Tag Archives: Police/Fire

The Gatekeeper (2002)

103m; U.S.

Director: John Carlos Frey

Cast: John Carlos Frey, Michelle Agnew and Anne Betancourt

Synopsis (IMDB): Adam Fields is a rage-filled U.S. Border Patrol Agent who often crosses the line in his job. A member of a vigilante group, Fields decides to go undercover with a hidden camera and cross with a group of undocumented immigrants. His plan goes awry, however, when the group is forced to work for a drug ring. Suddenly, Fields realizes that he has more in common with the migrants and their search for home, family and freedom than he thought.


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Shots on the Docks (2003)

28m; U.S.

Synopsis: The stepped up repression of anti-war demonstrators and trade unionists took a new turn in the U.S. on April 7, 2003, when Oakland, California police attacked a peaceful picket on the docks. The Labor Video Project was there when Oakland police fired over a hundred shots of rubber bullets and wooden projectiles as well as concussion grenades to attack the anti-war protest. This video interviews the workers on the picket line as well as ILWU longshoremen who were standing by and were also targeted by the police and the company. It goes behind the pictures to expose the reasons that trade unionists joined the line and the reaction of ILWU Local 10 members to the attacks and arrests of their business agent. There is also an international campaign to defend ILWU BA Jack Heyman and the Oakland 25 who face criminal charges for the April 7 incident. –

Contact: “Shots on the Docks” is also being streamed at: purchase info: Photo credit: Labor Video Project Photo caption: worker holds wood bullet fired by police phone: 312-226-3330



Smoke Eaters (1926)

Director – C.J. Hunt
Running Time:  64 Minutes

Befitting its title, The Smoke Eaters is a fire-fighting melodrama, albeit one of little distinction. After a protracted prologue in which a fireman loses his wife and child to a conflagration, the story jumps ahead 20 years to concentrate on the romance between “smoke-eater” Cullen Landis and Wanda Hawley. Tieing past and present together is the fact that Landis is the adopted son of the selfsame firefighter who lost his family years before. The plot is forgotten as the hero proves that he’s as worthy a fireman as his foster father by staging a spectacular climactic rescue from a burning nightclub. While the fire scenes are reasonably well done, it was painfully obvious to the viewer that star Cullen Landis was never really anywhere near the flames. ~ Hal Erickson, Rovi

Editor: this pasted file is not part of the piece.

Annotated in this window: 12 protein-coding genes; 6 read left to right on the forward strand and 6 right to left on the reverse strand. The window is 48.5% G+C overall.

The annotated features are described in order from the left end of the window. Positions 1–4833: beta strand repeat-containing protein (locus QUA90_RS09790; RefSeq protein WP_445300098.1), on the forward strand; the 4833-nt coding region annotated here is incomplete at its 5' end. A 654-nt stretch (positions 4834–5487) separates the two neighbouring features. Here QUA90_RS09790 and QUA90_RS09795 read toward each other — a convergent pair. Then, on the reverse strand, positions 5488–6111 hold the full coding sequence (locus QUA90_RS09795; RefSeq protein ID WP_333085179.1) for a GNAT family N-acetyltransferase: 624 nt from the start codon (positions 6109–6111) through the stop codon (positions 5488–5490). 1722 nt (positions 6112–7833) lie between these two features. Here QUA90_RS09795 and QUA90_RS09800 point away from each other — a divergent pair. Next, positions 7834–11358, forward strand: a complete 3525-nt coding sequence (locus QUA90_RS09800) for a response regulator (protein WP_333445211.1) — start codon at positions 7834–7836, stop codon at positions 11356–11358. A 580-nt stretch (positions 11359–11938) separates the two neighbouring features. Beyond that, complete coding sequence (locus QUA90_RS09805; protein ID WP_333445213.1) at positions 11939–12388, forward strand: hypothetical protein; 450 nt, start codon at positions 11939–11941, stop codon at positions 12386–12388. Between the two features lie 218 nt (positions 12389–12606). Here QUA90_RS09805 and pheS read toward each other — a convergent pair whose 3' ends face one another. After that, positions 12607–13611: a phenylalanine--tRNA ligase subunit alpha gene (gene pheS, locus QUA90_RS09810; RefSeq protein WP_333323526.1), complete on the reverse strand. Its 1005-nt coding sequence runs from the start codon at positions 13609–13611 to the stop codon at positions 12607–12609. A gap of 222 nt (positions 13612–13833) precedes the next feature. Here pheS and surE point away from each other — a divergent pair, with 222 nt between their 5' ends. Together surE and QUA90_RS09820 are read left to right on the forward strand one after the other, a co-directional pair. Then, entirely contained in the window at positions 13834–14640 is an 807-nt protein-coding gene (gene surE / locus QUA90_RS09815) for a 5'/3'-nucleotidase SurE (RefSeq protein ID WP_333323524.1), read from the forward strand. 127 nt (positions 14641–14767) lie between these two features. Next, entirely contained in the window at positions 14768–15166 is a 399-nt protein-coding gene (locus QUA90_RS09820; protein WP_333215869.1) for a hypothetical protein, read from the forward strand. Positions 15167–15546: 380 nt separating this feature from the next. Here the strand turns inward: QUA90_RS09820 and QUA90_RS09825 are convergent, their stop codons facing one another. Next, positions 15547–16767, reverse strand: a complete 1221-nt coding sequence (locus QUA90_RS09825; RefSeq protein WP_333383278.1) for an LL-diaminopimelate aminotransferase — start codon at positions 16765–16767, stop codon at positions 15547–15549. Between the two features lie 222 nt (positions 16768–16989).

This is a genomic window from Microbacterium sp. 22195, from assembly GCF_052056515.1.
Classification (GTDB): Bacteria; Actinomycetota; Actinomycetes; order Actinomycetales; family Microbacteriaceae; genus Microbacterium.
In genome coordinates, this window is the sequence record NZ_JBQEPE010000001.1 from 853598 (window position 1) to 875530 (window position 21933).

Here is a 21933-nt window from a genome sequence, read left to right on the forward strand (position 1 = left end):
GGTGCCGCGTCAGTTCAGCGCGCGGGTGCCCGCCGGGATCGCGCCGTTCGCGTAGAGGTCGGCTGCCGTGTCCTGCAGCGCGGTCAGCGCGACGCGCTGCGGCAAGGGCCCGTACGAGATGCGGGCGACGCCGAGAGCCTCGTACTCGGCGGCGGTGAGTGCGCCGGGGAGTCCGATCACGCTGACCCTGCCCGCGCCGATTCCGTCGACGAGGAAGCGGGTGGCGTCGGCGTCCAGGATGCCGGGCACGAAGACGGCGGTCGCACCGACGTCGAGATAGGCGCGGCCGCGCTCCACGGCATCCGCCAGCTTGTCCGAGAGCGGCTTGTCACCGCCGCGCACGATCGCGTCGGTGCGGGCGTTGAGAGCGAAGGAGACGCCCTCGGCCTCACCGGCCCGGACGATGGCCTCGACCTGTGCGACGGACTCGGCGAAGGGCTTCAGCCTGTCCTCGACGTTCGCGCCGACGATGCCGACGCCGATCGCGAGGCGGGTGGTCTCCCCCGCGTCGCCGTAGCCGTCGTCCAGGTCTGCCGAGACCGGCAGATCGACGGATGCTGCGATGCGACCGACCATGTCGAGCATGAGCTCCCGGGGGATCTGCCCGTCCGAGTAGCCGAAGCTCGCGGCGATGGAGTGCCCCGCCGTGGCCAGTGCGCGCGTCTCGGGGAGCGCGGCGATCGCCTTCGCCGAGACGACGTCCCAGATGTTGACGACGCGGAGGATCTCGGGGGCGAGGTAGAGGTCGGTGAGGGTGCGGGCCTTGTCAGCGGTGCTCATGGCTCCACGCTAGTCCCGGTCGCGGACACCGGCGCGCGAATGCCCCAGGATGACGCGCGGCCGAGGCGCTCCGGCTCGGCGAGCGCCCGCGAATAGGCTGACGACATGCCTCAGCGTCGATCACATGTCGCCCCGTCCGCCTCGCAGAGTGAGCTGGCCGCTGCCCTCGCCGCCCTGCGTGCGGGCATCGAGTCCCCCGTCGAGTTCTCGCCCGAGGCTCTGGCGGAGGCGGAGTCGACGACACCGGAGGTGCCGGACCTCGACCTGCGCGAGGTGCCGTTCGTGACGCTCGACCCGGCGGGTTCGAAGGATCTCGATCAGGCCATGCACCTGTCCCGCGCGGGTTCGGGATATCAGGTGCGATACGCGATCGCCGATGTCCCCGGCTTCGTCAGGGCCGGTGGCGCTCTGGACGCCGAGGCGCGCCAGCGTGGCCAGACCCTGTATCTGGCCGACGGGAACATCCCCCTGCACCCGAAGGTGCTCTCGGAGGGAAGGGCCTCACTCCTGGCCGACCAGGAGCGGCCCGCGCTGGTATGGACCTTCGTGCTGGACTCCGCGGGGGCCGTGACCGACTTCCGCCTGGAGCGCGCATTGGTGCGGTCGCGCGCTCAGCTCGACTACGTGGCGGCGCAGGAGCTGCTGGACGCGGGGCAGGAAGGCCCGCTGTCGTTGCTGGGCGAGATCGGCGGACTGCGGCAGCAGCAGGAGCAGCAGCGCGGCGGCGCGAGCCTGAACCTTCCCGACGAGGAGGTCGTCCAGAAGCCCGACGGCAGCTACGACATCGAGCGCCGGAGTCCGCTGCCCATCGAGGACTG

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Posted by on May 7, 2012 in Drama



Taking the Heat: the First Women Firefighters of New York City (2006)

Director: Bann Roy

What if your gender barred you from applying for a job, and once you were allowed to apply, the rules changed to make it impossible for you to qualify? What if you took legal action to be considered fairly for the job but then faced overwhelming discrimination and hostility from your co-workers? Welcome to the world of Captain Brenda Berkman and the first women to join one of the most celebrated—and macho—lifesaving organizations in the world: the New York City Fire Department.

TAKING THE HEAT: The First Women Firefighters of New York City tells the story of Berkman and the small group of women who dared to want a “man’s job.” Through one-on-one interviews, filmmaker Bann Roy exposes the loneliness, violence and even sexual abuse these women endured to serve their communities.

Home and educational video copies of TAKING THE HEAT: The First Women Firefighters of New York City are available from:
Anjali Films




Tea & Justice: NYPD’s 1st Asian Women Officers (2007)

55m; U.S.

Director: Ermena Vinluan

Synopsis: Chronicle of the first three Asian women to become members of the NYPD.

Contact: Ermena Vinluan c: (212) 729-0148 212-729-0148 (Cell)

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Posted by on May 7, 2012 in Documentary, Women



Some Real Heat (2001)


Director: Stefanie Jordan

Synopsis (Women Make Movies): SOME REAL HEAT explores the small and relatively new world of female firefighters in San Francisco and their upward climb to gain access to a male-dominated field. Armed with axes, chainsaws, muscle, heart and determination, six daring women demonstrate how they single-handedly turn gender roles upside down by putting their lives on the line everyday in one of the riskiest jobs around. As they passionately talk about the tools of the trade, overcoming their fears and helping others, they reveal the fascinating history of women fire fighters and the gender bias that barred them from officially entering the U.S. Fire Department until 1974. They also explain the important role women paramedics play in fire departments and the surprising number of medical emergencies that they attend to on a weekly basis – a number that far outweighs actually putting out fires. Uncovering the myth and reality of this dangerous profession, this inspiring piece intimately delves into the strength and character that distinguishes these women as true modern-day heroes.


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Posted by on April 19, 2012 in Documentary, Women